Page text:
If you’re in the recruiting field, you’ll have heard that the hotel and lodging industry is suffering from an unprecedented and ongoing worker shortage. In an industry where recruiters were challenged to fill jobs even before the pandemic, the return to travel has only made the situation more severe. On the worker side, employees who began looking for more flexibility and balance at the onset of the pandemic are choosing not to return to the industry they left.
In a recent survey by the American Hotel and Lodging Association, 87% of respondents said they are experiencing a staffing shortage and “36% severely so.” There simply aren’t enough willing workers to fill the open roles.
So how is the industry combatting this shortage?
For one, they’re trying to attract employees back by increasing wages. The industry is seeing its largest wage growth in the last 20 years (see graph from Business Insider below).
But raising wages doesn’t always work. These workers are not only looking for higher wages but more flexibility. They don’t want to be tied to a desk or a location. They want freedom in how and where their work is being done.
To reduce the effects of the massive labor deficit, leaders in the industry are looking into automation and cross-training to fill the gaps.
“Digitization can provide employees in service jobs with more flexibility in responsibilities and career growth. Some functions, such as housekeeping and reception, may require a physical presence, but an employee with a portfolio of in-person and location-agnostic duties may not have to spend all their workdays on-site.”
Many hotels now use virtual or even biometric check-in and check-outs, and restaurants have invested in mobile ordering. All that can be automated is being automated.
While these may seem like good fixes for the growing issues, they present another industry-wide concern. Now, recruiters will need to attract top tech talent to help them to create and automate these processes. Unfortunately, tech talent is also hard to find as these professionals are in high demand.
Hilton has another approach. Hilton hopes its continuing education program will help demonstrate to current and potential employees that Hilton cares about them and their futures. Through the Guild Education program, employees can access programs like “English language learning, digital literacy, high school completion, professional certifications in areas like culinary skills and data analytics, and college degrees.”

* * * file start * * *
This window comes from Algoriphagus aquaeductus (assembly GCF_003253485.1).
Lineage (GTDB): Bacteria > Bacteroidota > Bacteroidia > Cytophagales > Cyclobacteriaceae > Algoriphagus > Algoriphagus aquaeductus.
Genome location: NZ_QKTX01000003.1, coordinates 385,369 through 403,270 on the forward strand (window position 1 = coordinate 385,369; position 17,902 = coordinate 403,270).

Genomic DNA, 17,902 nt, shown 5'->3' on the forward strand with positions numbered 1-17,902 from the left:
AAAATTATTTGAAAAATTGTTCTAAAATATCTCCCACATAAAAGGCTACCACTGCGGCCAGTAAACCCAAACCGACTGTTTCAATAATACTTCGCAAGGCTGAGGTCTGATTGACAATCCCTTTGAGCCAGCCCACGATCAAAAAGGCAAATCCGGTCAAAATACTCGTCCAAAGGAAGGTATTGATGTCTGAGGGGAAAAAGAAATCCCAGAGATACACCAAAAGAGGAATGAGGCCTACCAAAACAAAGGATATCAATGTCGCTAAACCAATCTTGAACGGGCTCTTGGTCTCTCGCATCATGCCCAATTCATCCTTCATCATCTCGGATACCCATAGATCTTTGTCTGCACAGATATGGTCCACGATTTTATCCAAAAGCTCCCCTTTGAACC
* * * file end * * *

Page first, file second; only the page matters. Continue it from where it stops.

Their approach is good for attracting and retaining talent, but it won’t necessarily help recruiters find the right candidates or ensure a good fit for potential employees.
So what is the solution?
The consulting firm, McKinsey, proposes a method they say will help recruiters “ACE” recruiting. They suggest that first recruiters must:
A: “Analyze talent suitability with digital tools” to ensure potential candidates will be a good fit at the company. McKinsey highlights the importance of this, as a majority of turnover is due to wrong-fit hires. With data-backed decisions, recruiters can avoid this source of turnover and find talent that will be a good fit for the company. Additionally, greater transparency about what job roles entail helps job seekers self-select for jobs where there is a natural fit.
C: Clearly Define and Communicate Job Requirements and Career Paths: Employees must clearly understand expectations in order to rise to them. If expectations are unclear, the employer/employee relationship will break down. Feedback structures, benefits, company culture, etc., should be communicated before the employee walks through the door. WorkReels empowers companies to attract new candidates through the voice of their workforce. Potential candidates get to hear firsthand from current employees how they are treated, their career path, and how they hope to grow within the company. Potential applicants are much more likely to trust a current employee's word than a recruiter's voice over the phone or even text in a job post. For example, if an applicant is allowed to hear from a current employee how the company shows they care about them, they may learn about more fringe perks and benefits that recruiters may not always think to mention.
E: Empower your HR department: HR Teams are responsible for building and maintaining the talent pool that works at your company. They are indirectly responsible for creating or maintaining the culture of your company by finding the right candidates, ones who will uphold and support that culture. Often, these groups responsible for shaping an organization are understaffed, unequipped, and underfunded. It is so important to provide these teams with all the tools necessary to build and maintain a pool of talent. WorkReels gives recruiters the tools to speak to job seekers through videos without having to to engage the marketing team or bring in a video production firm. Through WorkReels, recruiters can create powerful video stories quickly and easily for sharing on social media, a jobs page, or wherever they reach out to potential candidates. WorkReels allows recruiters to produce video content that answers questions they are asked repeatedly by candidates: “What’s it like to work here?” “What is the company culture like?” “What are my coworkers like?”.
McKinsey has highlighted these elements as crucial pieces of the puzzle and WorkReels helps recruiters solve the puzzle.
WorkReels is essential to increasing hospitality hires. To learn more about how WorkReels can help you, contact us at firstname.lastname@example.org.
A company’s employer brand is simply the perception people outside of a company have about what it’s like to work there – whether it’s accurate or not!